To explain his new weapon in the war against the metastatic spread of cancer to bone, Kang uses a movie metaphor: “Independence Day.”
In the 1996 blockbuster, the people of Earth fight back against alien attackers, deploying a computer virus to disable the shields guarding the attackers’ spaceships. A new antibody, developed through a collaboration of Kang’s lab with drug company Amgen, works similarly. Antibody 15D11 fights bone metastasis by undermining cancer’s defense strategy and allowing chemotherapy to work.
“The Kang Lab primarily studies breast cancer metastasis — how cancer cells spread from the breast to other organs — because what kills the vast majority of cancer patients is not the original tumor but rather metastasis,” said Hanqiu Zheng, a former postdoctoral fellow with Kang and the lead author of the study published Dec. 11 in the journal Cancer Cell, who is now an assistant professor at Tsinghua University in China.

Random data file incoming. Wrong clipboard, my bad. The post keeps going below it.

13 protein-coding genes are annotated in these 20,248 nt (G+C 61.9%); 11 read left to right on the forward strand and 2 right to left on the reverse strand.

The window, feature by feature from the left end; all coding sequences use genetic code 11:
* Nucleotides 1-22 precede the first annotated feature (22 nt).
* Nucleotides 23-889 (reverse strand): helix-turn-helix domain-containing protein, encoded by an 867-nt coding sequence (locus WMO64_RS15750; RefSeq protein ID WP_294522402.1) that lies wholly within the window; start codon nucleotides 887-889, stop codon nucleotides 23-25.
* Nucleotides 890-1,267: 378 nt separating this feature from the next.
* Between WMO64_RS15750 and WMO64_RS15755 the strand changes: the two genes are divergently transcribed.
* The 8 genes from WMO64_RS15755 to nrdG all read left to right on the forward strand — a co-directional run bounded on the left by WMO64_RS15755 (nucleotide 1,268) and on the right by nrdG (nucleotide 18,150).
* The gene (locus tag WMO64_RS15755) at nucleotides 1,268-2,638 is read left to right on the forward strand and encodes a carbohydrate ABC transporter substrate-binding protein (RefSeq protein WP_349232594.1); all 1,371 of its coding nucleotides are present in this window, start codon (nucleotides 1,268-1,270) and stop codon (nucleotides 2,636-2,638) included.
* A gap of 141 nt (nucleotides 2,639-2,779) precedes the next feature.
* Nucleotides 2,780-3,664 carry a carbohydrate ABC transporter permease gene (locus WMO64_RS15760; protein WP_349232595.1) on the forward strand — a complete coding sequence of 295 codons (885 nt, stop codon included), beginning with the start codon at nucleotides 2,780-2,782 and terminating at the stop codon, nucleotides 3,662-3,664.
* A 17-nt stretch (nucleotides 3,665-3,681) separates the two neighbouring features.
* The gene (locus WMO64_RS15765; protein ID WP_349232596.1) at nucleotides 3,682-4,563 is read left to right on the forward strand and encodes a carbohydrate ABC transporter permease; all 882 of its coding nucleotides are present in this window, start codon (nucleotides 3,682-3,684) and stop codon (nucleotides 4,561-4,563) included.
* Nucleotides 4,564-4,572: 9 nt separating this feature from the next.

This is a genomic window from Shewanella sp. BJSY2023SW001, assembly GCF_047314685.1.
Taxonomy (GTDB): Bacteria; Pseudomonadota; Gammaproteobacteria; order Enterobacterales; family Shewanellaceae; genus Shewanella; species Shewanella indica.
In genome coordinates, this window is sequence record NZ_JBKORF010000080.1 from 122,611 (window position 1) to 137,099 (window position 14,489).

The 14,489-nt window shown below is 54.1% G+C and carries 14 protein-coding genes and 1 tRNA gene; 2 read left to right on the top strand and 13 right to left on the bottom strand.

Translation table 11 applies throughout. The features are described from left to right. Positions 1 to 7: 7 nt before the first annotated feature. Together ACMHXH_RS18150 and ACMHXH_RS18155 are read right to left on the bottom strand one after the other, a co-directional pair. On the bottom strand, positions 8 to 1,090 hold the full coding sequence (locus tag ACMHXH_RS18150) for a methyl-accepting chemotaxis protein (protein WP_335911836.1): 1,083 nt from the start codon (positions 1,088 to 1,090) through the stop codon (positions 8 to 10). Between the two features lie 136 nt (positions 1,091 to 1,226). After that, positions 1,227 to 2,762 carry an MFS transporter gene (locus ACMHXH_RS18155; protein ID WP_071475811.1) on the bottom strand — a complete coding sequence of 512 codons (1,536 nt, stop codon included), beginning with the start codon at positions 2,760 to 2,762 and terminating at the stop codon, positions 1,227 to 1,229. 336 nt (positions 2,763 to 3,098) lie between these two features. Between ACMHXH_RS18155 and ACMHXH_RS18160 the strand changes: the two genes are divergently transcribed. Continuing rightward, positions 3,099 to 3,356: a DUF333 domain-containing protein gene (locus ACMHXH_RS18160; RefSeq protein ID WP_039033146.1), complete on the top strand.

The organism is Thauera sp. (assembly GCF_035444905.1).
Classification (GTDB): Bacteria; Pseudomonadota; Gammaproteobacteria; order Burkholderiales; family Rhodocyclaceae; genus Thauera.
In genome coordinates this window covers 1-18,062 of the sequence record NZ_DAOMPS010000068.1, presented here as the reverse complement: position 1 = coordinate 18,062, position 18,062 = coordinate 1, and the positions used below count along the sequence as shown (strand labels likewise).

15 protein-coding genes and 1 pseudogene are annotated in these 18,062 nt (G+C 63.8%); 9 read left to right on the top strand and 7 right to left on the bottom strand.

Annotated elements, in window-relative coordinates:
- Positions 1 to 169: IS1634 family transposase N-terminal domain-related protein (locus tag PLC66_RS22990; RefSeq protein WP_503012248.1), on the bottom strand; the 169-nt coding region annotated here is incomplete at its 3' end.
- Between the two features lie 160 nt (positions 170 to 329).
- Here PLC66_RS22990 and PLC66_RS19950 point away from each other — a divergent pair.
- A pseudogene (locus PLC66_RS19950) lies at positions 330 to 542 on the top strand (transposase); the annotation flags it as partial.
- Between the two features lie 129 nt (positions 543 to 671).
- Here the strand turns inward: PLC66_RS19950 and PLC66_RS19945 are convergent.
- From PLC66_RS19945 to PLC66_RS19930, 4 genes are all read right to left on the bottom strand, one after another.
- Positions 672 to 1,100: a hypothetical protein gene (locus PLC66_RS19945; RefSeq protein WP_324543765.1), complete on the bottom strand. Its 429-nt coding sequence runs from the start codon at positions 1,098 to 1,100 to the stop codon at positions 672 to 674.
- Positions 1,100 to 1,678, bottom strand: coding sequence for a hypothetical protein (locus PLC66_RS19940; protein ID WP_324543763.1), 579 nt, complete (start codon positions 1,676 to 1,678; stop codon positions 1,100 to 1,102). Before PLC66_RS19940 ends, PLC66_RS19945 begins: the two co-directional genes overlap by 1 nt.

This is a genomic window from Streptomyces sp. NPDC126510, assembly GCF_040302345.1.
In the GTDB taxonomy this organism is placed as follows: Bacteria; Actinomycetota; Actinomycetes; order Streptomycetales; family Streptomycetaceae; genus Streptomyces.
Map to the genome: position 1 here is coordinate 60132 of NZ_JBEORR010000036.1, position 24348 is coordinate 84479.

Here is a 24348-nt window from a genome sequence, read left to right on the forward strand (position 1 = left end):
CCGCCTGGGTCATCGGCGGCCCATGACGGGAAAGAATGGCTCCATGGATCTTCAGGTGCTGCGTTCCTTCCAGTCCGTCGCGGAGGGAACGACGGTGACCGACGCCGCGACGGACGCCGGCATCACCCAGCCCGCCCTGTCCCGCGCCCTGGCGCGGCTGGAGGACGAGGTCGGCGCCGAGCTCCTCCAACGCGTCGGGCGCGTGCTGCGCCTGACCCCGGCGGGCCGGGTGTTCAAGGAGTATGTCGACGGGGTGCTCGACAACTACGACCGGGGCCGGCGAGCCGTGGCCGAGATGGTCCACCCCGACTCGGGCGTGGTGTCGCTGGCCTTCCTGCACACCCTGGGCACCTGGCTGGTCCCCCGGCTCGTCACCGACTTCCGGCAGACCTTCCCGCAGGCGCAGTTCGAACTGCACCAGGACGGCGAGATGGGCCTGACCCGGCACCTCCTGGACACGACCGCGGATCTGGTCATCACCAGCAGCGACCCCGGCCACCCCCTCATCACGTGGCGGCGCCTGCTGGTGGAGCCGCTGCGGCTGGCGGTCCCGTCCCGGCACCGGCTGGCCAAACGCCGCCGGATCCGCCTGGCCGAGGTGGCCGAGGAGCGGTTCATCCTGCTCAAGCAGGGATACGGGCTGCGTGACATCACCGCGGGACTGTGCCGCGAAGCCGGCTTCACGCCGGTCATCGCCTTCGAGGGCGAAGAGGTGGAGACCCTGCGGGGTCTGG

“Our project specifically looked at bone metastasis and how cancer cells and bone cells ‘talk’ to each other through molecular signaling,” said Rebecca Tang, Class of 2016, who worked with Kang for three years and is now a medical student at the University of Pennsylvania. “Previous work in the lab had shown that a molecule called Jagged1 is a critical part of this crosstalk and makes it easier for breast cancer cells to metastasize to bone. We therefore wanted to see if we could prevent or reduce metastasis by using an antibody called 15D11 to block Jagged1.”
“Just like if you have a bad driveway, and you use an excavator to remove the old surface and then you lay a new layer of it — that’s how you maintain the integrity and strength of the bone tissue,” Kang said.